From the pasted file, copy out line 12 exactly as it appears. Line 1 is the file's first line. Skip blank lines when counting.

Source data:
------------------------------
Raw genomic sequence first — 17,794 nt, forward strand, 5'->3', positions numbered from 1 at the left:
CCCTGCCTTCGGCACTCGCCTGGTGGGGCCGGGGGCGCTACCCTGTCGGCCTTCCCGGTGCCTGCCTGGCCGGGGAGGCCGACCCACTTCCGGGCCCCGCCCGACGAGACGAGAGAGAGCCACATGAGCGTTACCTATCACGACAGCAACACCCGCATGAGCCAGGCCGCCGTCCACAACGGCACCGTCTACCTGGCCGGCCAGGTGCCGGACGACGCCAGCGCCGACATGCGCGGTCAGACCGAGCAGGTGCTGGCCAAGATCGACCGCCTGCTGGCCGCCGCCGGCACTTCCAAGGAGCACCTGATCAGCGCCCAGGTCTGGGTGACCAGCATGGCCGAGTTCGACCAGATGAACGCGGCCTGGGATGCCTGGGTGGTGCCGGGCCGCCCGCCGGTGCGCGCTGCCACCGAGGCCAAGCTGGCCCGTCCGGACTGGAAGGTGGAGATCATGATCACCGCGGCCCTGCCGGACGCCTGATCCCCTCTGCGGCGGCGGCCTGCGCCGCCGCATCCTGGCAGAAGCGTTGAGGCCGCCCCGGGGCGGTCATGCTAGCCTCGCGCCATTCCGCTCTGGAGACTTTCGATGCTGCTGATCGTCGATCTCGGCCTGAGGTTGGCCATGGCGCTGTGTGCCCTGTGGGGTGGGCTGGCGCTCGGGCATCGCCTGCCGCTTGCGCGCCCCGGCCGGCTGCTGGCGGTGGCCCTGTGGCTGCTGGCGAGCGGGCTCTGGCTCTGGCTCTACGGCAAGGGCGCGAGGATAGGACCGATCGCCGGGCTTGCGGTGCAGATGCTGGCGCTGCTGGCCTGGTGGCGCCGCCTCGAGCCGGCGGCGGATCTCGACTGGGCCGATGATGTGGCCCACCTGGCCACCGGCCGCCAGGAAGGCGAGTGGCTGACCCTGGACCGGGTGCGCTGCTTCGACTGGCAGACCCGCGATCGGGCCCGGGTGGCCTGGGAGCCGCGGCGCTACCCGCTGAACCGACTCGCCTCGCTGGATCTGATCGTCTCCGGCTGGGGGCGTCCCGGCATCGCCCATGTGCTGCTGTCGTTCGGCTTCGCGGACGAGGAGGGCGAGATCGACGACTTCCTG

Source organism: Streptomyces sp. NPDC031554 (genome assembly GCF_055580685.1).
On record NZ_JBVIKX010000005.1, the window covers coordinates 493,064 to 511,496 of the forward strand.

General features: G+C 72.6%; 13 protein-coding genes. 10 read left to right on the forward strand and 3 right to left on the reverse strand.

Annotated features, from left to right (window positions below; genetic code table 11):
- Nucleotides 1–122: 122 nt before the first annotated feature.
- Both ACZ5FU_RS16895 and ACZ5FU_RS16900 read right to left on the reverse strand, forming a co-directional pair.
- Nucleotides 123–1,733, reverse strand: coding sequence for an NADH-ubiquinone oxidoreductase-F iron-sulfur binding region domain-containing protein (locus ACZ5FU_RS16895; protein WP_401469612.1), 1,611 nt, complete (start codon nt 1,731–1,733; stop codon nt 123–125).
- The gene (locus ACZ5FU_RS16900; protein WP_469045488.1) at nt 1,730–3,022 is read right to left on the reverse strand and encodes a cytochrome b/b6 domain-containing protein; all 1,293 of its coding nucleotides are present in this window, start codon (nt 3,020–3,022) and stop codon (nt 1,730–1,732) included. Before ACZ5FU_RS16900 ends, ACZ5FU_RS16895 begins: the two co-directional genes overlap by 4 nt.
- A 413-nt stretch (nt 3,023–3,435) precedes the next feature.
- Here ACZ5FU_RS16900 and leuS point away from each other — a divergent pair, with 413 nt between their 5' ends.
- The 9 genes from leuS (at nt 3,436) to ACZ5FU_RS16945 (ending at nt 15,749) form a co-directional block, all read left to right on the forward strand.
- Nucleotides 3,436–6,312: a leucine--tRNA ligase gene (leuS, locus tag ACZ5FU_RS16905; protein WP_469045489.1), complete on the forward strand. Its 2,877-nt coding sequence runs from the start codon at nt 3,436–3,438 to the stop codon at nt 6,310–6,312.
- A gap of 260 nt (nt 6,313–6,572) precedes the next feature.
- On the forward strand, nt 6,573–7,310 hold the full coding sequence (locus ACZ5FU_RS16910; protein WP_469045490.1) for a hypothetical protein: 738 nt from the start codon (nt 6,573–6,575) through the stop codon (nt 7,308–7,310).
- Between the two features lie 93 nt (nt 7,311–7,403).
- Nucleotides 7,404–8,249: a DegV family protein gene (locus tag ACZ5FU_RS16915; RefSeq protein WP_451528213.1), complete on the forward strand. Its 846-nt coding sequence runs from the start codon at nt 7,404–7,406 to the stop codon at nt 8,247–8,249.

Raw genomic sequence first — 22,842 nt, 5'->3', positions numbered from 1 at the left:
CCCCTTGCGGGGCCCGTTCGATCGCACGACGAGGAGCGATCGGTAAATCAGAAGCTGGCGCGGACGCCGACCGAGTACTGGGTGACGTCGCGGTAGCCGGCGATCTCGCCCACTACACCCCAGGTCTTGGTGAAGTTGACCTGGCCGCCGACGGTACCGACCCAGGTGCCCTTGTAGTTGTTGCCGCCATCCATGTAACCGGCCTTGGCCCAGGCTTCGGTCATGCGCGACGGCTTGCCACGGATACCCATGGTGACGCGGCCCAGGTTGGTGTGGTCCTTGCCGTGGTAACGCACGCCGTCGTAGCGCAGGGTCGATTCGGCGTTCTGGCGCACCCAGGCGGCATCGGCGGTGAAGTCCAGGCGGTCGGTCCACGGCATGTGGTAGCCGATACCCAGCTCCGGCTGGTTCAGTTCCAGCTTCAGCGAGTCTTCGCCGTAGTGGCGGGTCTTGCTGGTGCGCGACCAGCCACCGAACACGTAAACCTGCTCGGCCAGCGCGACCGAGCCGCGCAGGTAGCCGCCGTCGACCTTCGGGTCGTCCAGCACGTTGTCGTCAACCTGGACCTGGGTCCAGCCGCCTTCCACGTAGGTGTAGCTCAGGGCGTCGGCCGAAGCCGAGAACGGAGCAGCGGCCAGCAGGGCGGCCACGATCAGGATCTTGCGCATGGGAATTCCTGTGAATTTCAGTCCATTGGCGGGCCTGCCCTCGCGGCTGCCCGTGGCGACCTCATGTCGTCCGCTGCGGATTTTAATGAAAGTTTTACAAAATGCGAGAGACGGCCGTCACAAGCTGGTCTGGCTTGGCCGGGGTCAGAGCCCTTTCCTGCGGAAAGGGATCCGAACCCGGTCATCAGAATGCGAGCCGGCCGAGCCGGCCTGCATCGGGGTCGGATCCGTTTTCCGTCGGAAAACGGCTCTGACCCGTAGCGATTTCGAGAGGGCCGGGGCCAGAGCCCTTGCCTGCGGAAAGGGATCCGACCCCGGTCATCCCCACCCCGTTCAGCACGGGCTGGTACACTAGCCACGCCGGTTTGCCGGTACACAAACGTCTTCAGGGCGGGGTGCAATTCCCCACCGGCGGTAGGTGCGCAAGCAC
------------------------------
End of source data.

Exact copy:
- Here ACZ5FU_RS16900 and leuS point away from each other — a divergent pair, with 413 nt between their 5' ends.